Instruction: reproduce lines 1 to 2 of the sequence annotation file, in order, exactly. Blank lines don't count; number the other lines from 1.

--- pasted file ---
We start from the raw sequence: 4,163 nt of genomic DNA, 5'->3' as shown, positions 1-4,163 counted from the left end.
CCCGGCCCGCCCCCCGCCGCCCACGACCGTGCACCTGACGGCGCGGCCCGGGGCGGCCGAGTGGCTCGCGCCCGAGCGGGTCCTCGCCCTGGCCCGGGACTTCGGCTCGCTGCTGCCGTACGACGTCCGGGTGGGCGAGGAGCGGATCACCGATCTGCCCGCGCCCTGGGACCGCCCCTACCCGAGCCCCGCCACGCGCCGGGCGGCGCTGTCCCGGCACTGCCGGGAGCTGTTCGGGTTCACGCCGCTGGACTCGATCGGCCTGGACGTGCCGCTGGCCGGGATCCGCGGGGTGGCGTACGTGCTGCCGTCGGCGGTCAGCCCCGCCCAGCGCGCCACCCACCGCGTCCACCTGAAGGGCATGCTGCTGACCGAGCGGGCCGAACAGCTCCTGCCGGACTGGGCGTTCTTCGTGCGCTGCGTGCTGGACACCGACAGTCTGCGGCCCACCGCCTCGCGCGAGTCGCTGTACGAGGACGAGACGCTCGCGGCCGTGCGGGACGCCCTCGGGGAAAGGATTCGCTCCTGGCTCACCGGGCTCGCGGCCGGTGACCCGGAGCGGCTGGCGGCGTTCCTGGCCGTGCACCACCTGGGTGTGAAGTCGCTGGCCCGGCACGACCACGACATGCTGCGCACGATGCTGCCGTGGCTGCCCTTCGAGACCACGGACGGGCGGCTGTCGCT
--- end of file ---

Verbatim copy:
We start from the raw sequence: 4,163 nt of genomic DNA, 5'->3' as shown, positions 1-4,163 counted from the left end.
CCCGGCCCGCCCCCCGCCGCCCACGACCGTGCACCTGACGGCGCGGCCCGGGGCGGCCGAGTGGCTCGCGCCCGAGCGGGTCCTCGCCCTGGCCCGGGACTTCGGCTCGCTGCTGCCGTACGACGTCCGGGTGGGCGAGGAGCGGATCACCGATCTGCCCGCGCCCTGGGACCGCCCCTACCCGAGCCCCGCCACGCGCCGGGCGGCGCTGTCCCGGCACTGCCGGGAGCTGTTCGGGTTCACGCCGCTGGACTCGATCGGCCTGGACGTGCCGCTGGCCGGGATCCGCGGGGTGGCGTACGTGCTGCCGTCGGCGGTCAGCCCCGCCCAGCGCGCCACCCACCGCGTCCACCTGAAGGGCATGCTGCTGACCGAGCGGGCCGAACAGCTCCTGCCGGACTGGGCGTTCTTCGTGCGCTGCGTGCTGGACACCGACAGTCTGCGGCCCACCGCCTCGCGCGAGTCGCTGTACGAGGACGAGACGCTCGCGGCCGTGCGGGACGCCCTCGGGGAAAGGATTCGCTCCTGGCTCACCGGGCTCGCGGCCGGTGACCCGGAGCGGCTGGCGGCGTTCCTGGCCGTGCACCACCTGGGTGTGAAGTCGCTGGCCCGGCACGACCACGACATGCTGCGCACGATGCTGCCGTGGCTGCCCTTCGAGACCACGGACGGGCGGCTGTCGCT